“Because Silver et al. are speaking in generalities, and the notion of reward is suitably underspecified, you can always either cherry pick cases where the hypothesis is satisfied, or the notion of reward can be shifted such that it is satisfied,” the source added.

“As such, the unfortunate verdict here is not that these prominent members of our research community have erred in any way, but rather that what is written is trivial. What is learned from this paper, in the end? In the absence of practical, actionable consequences from recognizing the unalienable truth of this hypothesis, was this paper enough?”

What is AGI?

While AGI is often referred to as the holy grail of the AI community, there’s no consensus on what AGI actually is. One definition is it’s the ability of an intelligent agent to understand or learn any intellectual task that a human being can.

But not everyone agrees with that and some question whether AGI will ever exist. Others are terrified about its potential impacts and whether AGI would build its own, even more powerful, forms of AI, or so-called superintelligences.

Ian Hogarth, an entrepreneur turned angel investor, told CNBC that he hopes reinforcement learning isn’t enough to reach AGI. “The more that existing techniques can scale up to reach AGI, the less time we have to prepare AI safety efforts and the lower the chance that things go well for our species,” he said.

Winiger argues that we’re no closer to AGI today than we were several decades ago. “The only thing that has fundamentally changed since the 1950/60s, is that science-fiction is now a valid tool for giant corporations to confuse and mislead the public, journalists and shareholders,” he said.

Fueled with hundreds of millions of dollars from Alphabet every year, DeepMind is competing with the likes of Facebook and OpenAI to hire the brightest people in the field as it looks to develop AGI. “This invention could help society find answers to some of the world’s most pressing and fundamental scientific challenges,” DeepMind writes on its website.

DeepMind COO Lila Ibrahim said on Monday that trying to “figure out how to operationalize the vision” has been the biggest challenge since she joined the company in April 2018.

Continue Reading


Sam Bankman-Fried tried to influence witness through Signal, DOJ alleges




Sam Bankman-Fried tried to influence witness through Signal, DOJ alleges

Former FTX chief executive Sam Bankman-Fried (C) arrives to enter a plea before US District Judge Lewis Kaplan in the Manhattan federal court, New York, January 3, 2023. 

Ed Jones | AFP | Getty Images

Federal prosecutors are attempting to bar indicted FTX co-founder Sam Bankman-Fried from using encrypted messaging software, citing efforts that may “constitute witness tampering,” according to a letter filed in Manhattan federal court Friday.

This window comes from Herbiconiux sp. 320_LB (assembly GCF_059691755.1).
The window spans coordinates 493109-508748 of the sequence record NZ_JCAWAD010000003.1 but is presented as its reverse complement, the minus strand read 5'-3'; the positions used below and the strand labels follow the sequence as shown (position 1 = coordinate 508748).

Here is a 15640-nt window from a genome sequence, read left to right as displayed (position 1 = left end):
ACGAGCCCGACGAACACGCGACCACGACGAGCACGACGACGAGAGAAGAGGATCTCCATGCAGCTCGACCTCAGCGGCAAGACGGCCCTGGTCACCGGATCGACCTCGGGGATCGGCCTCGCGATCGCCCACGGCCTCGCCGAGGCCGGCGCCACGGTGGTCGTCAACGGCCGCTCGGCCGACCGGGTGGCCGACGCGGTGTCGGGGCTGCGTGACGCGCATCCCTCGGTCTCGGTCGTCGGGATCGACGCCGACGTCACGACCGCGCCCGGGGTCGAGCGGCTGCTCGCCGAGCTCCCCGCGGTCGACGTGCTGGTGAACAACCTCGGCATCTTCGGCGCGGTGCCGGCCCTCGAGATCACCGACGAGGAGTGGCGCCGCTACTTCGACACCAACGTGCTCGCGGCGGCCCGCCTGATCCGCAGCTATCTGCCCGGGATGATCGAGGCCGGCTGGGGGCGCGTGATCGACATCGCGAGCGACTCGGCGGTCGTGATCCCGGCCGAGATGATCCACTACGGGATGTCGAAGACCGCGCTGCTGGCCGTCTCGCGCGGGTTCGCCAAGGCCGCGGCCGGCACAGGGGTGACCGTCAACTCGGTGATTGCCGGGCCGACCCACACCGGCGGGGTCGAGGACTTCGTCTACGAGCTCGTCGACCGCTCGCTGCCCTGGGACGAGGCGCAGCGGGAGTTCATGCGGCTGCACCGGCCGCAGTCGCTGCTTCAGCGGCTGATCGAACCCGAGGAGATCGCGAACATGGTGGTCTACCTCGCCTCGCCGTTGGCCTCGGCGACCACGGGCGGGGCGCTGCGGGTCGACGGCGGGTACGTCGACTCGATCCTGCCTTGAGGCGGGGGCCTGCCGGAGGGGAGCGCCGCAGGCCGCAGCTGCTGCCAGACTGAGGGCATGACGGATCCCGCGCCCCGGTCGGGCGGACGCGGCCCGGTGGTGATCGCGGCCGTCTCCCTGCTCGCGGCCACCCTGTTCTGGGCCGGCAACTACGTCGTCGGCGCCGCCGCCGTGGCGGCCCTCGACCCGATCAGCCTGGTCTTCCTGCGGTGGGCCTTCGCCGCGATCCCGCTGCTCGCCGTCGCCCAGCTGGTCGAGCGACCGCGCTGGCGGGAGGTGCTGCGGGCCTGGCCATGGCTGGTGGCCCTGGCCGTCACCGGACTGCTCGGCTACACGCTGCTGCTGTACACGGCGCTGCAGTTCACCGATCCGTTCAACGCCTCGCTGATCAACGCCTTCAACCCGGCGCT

Bankman-Fried reached out to the “current General Counsel of FTX US who may be a witness at trial,” prosecutors said. Ryne Miller, who was not identified by name in the government filing, is the current counsel for FTX US, and a former partner at Kirkland & Ellis.

The government claims that Bankman-Fried wrote to Miller via Signal, an encrypted messaging app, on Jan. 15, days after bankruptcy officials at crypto exchange disclosed the recovery of more than $5 billion in FTX assets.

“I would really love to reconnect and see if there’s a way for us to have a constructive relationship, use each other as resources when possible, or at least vet things with each other,” Bankman-Fried allegedly told Miller.

Bankman-Fried has also been in contact with “other current and former FTX employees,” the filing said. Federal prosecutors allege that Bankman-Fried’s request suggests an effort to influence the witness’s testimony, and that Bankman-Fried’s effort to improve his relationship with Miller “may itself constitute witness tampering.”

Both Miller and a representative for Bankman-Fried declined to comment.

In restricting Bankman-Fried’s access to Signal and other encrypted messaging platforms, the government cites a need to “prevent obstruction of justice.” Federal prosecutors claim that Bankman-Fried directed Alameda and FTX through Slack and Signal, and ordered his employees set communications to “autodelete after 30 days or less.”

Citing previously undisclosed testimony from ex-Alameda CEO Caroline Ellison, the government claimed that Bankman-Fried indicated “many legal cases turn on documentation and it is more difficult to build a legal case if information is not written down or preserved.” Ellison pled guilty to multiple charges of fraud and has been cooperating with the U.S. Attorney’s efforts to build a case against Bankman-Fried.

Bankman-Fried pled not guilty to eight charges in connection with the collapse of his multibillion-dollar crypto empire, FTX. He is due in federal court in October, after being released on $250 million bond.

Continue Reading


Amazon to start charging delivery fees on Fresh grocery orders under $150




Amazon to start charging delivery fees on Fresh grocery orders under 0